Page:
Anjanette Spann has a son who is so allergic to nuts that their allergist informed them he could have an anaphylactic reaction from 1/250ths of a peanut. If anyone eats something with nuts in it, and then hugs or kisses him afterward, he breaks out into hives and has asthma attacks. Spann explains, “Our family on both sides has come to understand that it’s not worth the risk during the holidays to have pecan pies or pecan topped sweet-potato casseroles.” She says that even his friends know to wash their hands and face before interacting with him if they’ve eaten anything with nuts in it.

3. Provide safe options by learning new recipes or ordering from professionals.

Personally, I love going on Pinterest and finding new recipes to try at home. However, cooking for guests can be a lot more intimidating than cooking for my family on a random Tuesday night. When I wanted to provide gluten-free options for our son’s birthday party, I had never made gluten-free cupcakes before, and felt less than confident in my ability to get it right under pressure. I ended up finding a wonderful gluten-free bakery in the area, which became a new resource for our party guests as well.

Whatever food restrictions you’re dealing with, see what creative options are available online—you might just discover a new go-to party treat!

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4. Read labels & let your guest know what’s in the food.

Having food-allergy sufferers as guests at our tables offers us a chance to really get to know our own food. In order to help keep them safe, it’s vitally important to read the dietary information on any packaging—which is something we should probably be in the habit of doing anyway, right? Depending on the food allergy, it may also be important to learn alternative names for some ingredients. Kotz said, “Dairy and wheat have a ton of different names and are hidden in so many things, from seasonings to meat and sauces. It’s kind of crazy.”

Laura Kirchgraber, the friend whose children attended our son’s first birthday party last year, says that before she became more educated about gluten intolerance for her children, she herself made the mistake of accidentally feeding gluten to someone with celiac disease. “I thought I prepared a gluten-free meal,” she said. “I even made gluten-free cookies … but I used a canned soup mix to top the roast that I had made, and I now know that the soup mix was not gluten-free. So she probably got sick that night, and once I found that out, I felt terrible.”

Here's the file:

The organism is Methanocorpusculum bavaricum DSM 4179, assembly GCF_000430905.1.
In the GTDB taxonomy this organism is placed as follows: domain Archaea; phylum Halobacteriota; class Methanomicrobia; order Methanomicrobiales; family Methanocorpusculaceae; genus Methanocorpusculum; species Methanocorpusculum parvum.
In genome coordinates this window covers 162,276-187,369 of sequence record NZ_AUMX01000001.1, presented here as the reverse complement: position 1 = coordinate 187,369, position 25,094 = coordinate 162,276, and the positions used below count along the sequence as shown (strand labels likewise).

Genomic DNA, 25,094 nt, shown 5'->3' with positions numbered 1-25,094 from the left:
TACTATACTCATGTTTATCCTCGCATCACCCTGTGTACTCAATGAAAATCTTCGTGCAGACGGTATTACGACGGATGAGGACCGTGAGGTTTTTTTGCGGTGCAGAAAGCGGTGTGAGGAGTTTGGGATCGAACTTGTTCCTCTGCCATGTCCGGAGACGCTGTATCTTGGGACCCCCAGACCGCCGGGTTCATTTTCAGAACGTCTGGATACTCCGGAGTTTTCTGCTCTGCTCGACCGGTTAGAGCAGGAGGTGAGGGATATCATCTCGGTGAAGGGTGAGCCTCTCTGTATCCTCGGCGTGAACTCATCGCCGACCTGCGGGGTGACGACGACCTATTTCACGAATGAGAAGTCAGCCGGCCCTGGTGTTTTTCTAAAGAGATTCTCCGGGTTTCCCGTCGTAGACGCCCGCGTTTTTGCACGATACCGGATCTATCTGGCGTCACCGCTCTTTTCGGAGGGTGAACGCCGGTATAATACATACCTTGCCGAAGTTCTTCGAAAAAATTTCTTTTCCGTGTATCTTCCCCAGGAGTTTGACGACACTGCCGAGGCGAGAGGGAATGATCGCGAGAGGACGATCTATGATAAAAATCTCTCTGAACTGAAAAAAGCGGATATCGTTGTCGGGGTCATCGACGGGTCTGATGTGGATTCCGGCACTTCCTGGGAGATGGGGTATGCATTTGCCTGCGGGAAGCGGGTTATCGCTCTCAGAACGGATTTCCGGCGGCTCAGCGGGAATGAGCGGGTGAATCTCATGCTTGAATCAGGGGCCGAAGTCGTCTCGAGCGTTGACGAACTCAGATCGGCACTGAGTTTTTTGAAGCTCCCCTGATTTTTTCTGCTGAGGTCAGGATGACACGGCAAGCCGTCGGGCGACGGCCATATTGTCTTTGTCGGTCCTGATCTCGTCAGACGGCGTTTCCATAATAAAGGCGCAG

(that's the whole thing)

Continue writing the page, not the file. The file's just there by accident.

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Kirchgraber says food labeling is getting better, but the best thing to do to avoid accidentally feeding guests something they are allergic to is to send the recipes in advance and confirm that the ingredients do not contain anything that would make them ill. She also says that there are no stupid questions when it comes to food allergies, so don’t be afraid to ask anything. Families who deal with these issues on a daily basis are usually more than happy to help educate.

5. Invite your guests with food allergies to contribute a favorite recipe for the feast.

People with dietary restrictions often enjoy sharing their favorite foods. Not only does it give them the chance to help educate others about their conditions and lifestyles, it also gives them a chance to reveal the fact that they usually still eat really well regardless of needing to eat differently. Sharing food and seeing others enjoying the same things they love to eat can be a huge blessing and relief for food-allergy sufferers just as it is for all of us who bond over shared food.

Granted, social events are already challenging to plan, with so much to think about as it is, and our menus often revolve around traditional recipes that we hold dear to our hearts. Going above and beyond for food allergy sufferers can add more steps, and perhaps change a few things. But instead of thinking of these added steps as disruptions, we can embrace them as opportunities to learn new things, get to know people in our lives better, and bless them in a special way. And who knows? Following these steps could even lead to the beginning of your newest, beloved holiday traditions this year. And the best part will be that everyone will be able to enjoy it.

Christina Kleehammer
Christina Kleehammer
Christina Kleehammer is a wife, mother, former television news writer, and author of 'Catholics on Spotlight.'